OPEN APP
Home >News >India >Pharma firms worried about some provisions in production-linked incentive scheme
India pharmaceutical industry is the world’s third largest by volume and 13th largest in terms of value. (Photo: Pradeep Gaur/Mint)
India pharmaceutical industry is the world’s third largest by volume and 13th largest in terms of value. (Photo: Pradeep Gaur/Mint)

Pharma firms worried about some provisions in production-linked incentive scheme

  • A company, partnership firm, proprietorship firm or a LLP registered in India and possessing a minimum net worth, including group companies, of 30% of proposed investment is eligible to apply for incentives under the scheme

NEW DELHI: The Indian pharmaceutical industry has raised concerns over some provisions in the government’s production-linked incentive (PLI) scheme for drugs which is aimed at reducing dependence on Chinese supplies.

Any company, partnership firm, proprietorship firm or a LLP registered in India and possessing a minimum net worth, including group companies, of 30% of proposed investment is eligible to apply for incentives under the scheme. The scheme only allows greenfield projects.

The scheme aims to promote domestic manufacturing of identified critical key starting materials (KSMs), drug intermediates (DIs), and active pharmaceutical ingredients (APIs) in India.

Financial incentives will be given to a maximum of 136 manufacturers selected under the scheme as a fixed percentage of their domestic sales of 41 products manufactured locally with required level of domestic value addition.

"There are certain challenges and issues that the pharma industry is facing with the scheme such as the applicant should have 30% of net worth and not allowance of brownfield category in the scheme. The scheme should also allow existing manufacturers to manufacture these products with some incentive," said BR Sikri, chairman, ABS Mercantile, at a virtual event organised by the PHD Chamber of Commerce & Industry.

Industry representatives are scheduled to give a presentation to the department of pharmaceuticals and Central Drugs Standard Control Organisation (CDSCO).

“There is 65% of sale price marking in the scheme. The threshold investment should not be treated as double and this needs to get reconsideration. Maximum incentive per eligible product and per selected applicant, need justification on investment versus return," he said.

The department of pharmaceuticals and CDSCO have said they can consider changes in the scheme after a discussion with the industry.

"For PLI scheme for the bulk drugs around 7,160 crore have been sanctioned. Government does not want players who are not interested and still make the application without any financial back up, which is the reason to set up the minimum investment threshold else the scheme will fail," Dr S Eswara Reddy, Joint Drug Controller, CDSCO said.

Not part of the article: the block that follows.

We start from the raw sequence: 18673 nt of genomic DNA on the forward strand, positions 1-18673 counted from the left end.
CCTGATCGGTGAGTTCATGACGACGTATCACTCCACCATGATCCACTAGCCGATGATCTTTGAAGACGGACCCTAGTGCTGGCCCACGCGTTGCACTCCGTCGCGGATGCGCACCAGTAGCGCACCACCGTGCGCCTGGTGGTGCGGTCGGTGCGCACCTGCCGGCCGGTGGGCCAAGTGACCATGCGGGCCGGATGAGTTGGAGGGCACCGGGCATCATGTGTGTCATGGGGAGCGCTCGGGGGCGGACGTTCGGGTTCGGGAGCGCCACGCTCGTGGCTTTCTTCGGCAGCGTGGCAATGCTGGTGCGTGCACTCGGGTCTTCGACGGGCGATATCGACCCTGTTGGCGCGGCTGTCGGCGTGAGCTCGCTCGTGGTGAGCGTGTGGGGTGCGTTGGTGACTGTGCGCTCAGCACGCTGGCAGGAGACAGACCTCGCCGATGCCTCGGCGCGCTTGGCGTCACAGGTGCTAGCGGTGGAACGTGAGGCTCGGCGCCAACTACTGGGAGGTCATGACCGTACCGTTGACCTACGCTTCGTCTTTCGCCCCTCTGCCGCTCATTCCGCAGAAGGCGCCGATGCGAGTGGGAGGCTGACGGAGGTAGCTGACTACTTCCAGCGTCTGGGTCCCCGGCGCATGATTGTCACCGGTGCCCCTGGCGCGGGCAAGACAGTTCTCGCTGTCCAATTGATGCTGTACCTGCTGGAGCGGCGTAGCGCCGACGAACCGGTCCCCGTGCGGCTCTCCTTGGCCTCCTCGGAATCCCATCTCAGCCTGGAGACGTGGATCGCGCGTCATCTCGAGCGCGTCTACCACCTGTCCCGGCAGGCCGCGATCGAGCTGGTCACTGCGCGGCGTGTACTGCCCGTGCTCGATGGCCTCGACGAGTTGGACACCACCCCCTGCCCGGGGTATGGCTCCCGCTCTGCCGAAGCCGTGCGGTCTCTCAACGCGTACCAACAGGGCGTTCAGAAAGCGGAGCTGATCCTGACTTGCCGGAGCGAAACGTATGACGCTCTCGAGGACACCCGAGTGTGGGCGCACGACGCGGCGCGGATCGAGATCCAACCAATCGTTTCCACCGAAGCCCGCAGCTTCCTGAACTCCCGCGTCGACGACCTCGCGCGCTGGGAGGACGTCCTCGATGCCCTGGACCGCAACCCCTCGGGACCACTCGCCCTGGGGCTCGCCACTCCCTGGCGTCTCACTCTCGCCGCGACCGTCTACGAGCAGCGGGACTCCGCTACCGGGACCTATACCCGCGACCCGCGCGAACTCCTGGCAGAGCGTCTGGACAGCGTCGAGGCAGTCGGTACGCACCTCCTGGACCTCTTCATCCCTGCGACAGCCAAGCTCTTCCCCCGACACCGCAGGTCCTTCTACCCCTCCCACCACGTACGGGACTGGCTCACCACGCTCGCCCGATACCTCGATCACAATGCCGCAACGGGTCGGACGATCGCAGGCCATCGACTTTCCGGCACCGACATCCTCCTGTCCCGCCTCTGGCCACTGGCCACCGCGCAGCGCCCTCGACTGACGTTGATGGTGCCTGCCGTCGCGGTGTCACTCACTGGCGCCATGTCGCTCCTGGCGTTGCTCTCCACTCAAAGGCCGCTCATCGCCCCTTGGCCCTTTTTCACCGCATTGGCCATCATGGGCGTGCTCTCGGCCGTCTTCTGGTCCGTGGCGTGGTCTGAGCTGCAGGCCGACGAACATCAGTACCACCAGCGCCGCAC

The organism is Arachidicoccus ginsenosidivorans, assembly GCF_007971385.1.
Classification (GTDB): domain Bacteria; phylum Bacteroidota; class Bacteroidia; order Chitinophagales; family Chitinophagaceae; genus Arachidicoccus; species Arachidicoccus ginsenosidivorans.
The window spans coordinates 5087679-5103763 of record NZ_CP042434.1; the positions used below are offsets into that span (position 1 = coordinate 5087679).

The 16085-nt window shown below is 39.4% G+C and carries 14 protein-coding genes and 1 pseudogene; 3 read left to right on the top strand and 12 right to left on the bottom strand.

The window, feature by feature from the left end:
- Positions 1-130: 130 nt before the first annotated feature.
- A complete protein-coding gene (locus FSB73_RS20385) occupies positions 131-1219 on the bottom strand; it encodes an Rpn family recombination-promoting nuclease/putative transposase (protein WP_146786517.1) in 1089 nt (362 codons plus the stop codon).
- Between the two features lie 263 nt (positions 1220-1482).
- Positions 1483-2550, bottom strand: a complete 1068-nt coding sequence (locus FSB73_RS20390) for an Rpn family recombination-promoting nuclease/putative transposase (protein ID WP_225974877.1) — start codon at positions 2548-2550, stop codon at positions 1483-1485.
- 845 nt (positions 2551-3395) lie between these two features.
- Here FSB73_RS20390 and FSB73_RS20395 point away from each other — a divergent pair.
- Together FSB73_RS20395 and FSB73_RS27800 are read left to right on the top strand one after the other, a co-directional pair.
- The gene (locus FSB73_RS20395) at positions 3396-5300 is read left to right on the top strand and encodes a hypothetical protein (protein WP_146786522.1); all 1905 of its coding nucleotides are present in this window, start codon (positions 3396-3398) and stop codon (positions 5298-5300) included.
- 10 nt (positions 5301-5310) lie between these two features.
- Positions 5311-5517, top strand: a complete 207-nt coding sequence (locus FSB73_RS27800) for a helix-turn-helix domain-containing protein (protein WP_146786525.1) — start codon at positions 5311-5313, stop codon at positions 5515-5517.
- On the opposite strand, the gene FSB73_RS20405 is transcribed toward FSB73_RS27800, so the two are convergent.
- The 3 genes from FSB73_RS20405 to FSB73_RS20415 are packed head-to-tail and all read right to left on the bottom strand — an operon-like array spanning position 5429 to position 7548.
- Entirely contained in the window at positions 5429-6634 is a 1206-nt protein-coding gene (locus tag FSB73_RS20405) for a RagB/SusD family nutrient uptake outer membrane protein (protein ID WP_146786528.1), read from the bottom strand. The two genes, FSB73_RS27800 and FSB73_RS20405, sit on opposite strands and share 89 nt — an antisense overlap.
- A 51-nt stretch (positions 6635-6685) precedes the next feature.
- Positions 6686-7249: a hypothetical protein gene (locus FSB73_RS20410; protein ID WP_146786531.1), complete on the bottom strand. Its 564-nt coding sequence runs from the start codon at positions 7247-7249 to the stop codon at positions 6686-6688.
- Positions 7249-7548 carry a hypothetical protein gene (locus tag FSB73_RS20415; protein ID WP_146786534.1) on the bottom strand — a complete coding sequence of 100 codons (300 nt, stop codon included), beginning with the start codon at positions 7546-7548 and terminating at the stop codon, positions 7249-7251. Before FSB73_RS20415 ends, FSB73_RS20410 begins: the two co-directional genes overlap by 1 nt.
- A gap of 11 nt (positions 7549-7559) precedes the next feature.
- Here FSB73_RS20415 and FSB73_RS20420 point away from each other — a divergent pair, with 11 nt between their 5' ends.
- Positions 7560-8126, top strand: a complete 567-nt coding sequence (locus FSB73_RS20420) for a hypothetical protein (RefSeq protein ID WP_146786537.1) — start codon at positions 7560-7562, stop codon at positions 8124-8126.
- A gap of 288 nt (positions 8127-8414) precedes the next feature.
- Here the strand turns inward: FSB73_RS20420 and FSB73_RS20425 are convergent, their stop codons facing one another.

Reddy said authorities have also made presentations to the Department of Expenditure who did not agree on the issue.

"Even the existing manufacturer in their current facility can be eligible for the production of these compounds by adding some additional facilities and some additional modification," said Reddy.

“Department of Pharmaceutical initiated the steps to increase the customs duty on some identified molecules and I am sure that the government will take necessary action to protect our industry. We need to sit with the industry and work something out. We need to see all 41 molecules one by one for any errors," Reddy added.

The scheme is not applicable to APIs manufactured from the certain eligible KSM products. The industry has urged the government to remove this provision.

The domestic pharmaceutical industry is the world’s third largest by volume and 13th largest in terms of value. The industry generates over $11 billion in trade surplus every year and is among the top five sectors contributing to the reduction of India’s trade deficit.

India also contributes approximately 57% of APIs to prequalified list of the World Health Organization (WHO).

However, over the past two decades, India’s reliance on import of low-cost intermediates and APIs has grown. The country imported around 249 billion worth of bulk drugs in 2019 compared with 193 billion worth of purchases in 2018. Imports from China have been on a steady rise over the years--from 62% in 2012 to 68% in 2019--as India imported 169 billion worth of intermediates and APIs from China.

Subscribe to Mint Newsletters
* Enter a valid email
* Thank you for subscribing to our newsletter.

Click here to read the Mint ePaperMint is now on Telegram. Join Mint channel in your Telegram and stay updated with the latest business news.

Close
×
Edit Profile
My ReadsRedeem a Gift CardLogout